For this reason, our research study adopted the point of view and the arguments put forward by the main players, that is to say, the men and women filing the complaints, as well as the situations that are being denounced. Our objective was to give an overview of the complaints filed with the Commission des normes du travail over a period of one year. In so doing, we hope to better understand the complexity of the phenomenon of psychological harassment through the situations as experienced and expressed by the complainants.

In total, 236 complaints of psychological harassment at work and more than 1,500 pages written by the complainants made up the corpus for analysis. The research method used includes a first section on socioprofessional and economic factors (e.g., sex, age, profession, employment status, etc.), a second section on the business itself (e.g., sector, number of employees, etc.) and a third section focused on the complaint itself (e.g., causes, frequency, form, witnesses, consequences, etc.).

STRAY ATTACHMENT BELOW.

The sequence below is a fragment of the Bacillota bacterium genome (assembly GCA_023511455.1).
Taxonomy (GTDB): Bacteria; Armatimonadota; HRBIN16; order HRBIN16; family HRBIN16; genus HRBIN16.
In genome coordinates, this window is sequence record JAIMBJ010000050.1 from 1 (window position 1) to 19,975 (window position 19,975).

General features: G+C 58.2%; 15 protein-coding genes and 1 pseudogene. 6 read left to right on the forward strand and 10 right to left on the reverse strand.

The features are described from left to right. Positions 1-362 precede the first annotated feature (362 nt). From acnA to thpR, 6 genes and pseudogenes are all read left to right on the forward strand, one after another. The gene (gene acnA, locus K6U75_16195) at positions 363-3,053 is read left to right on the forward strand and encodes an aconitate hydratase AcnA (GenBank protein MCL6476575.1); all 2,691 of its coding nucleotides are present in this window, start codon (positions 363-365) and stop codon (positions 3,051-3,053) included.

The main study results show that among the set of cases analysed, 63% of complainants are women. Two-thirds of the complaints (68%) mention one individual as being involved, while 32% of cases identify several people as being the source of the psychological harassment. More than 95% of the complainants claimed to have been the target of harassment that was repetitive in nature. The five most common causes for complaint are vexatious words and gestures (132 complaints), infringement on working conditions (77 complaints), threat of firing (49 complaints), causing failure for the person (39 complaints), and isolation (39 complaints). Psychological harassment is socially distributed, that is to say, that it touches, as either author or victim, many employment categories, whether one be a secretary, technician, or senior management. As well, managers usually are identified as people being involved. In the majority of cases analyzed, attempts to find a resolution (e.g., discussion with the person involved, information given to the supervisor, complaint letter, etc.) are solely made by the complainant; colleagues are almost always uninvolved, and only in rare cases has another colleague intervened to make a situation stop or to speak out against a situation of which those in the complainant’s immediate environment are aware.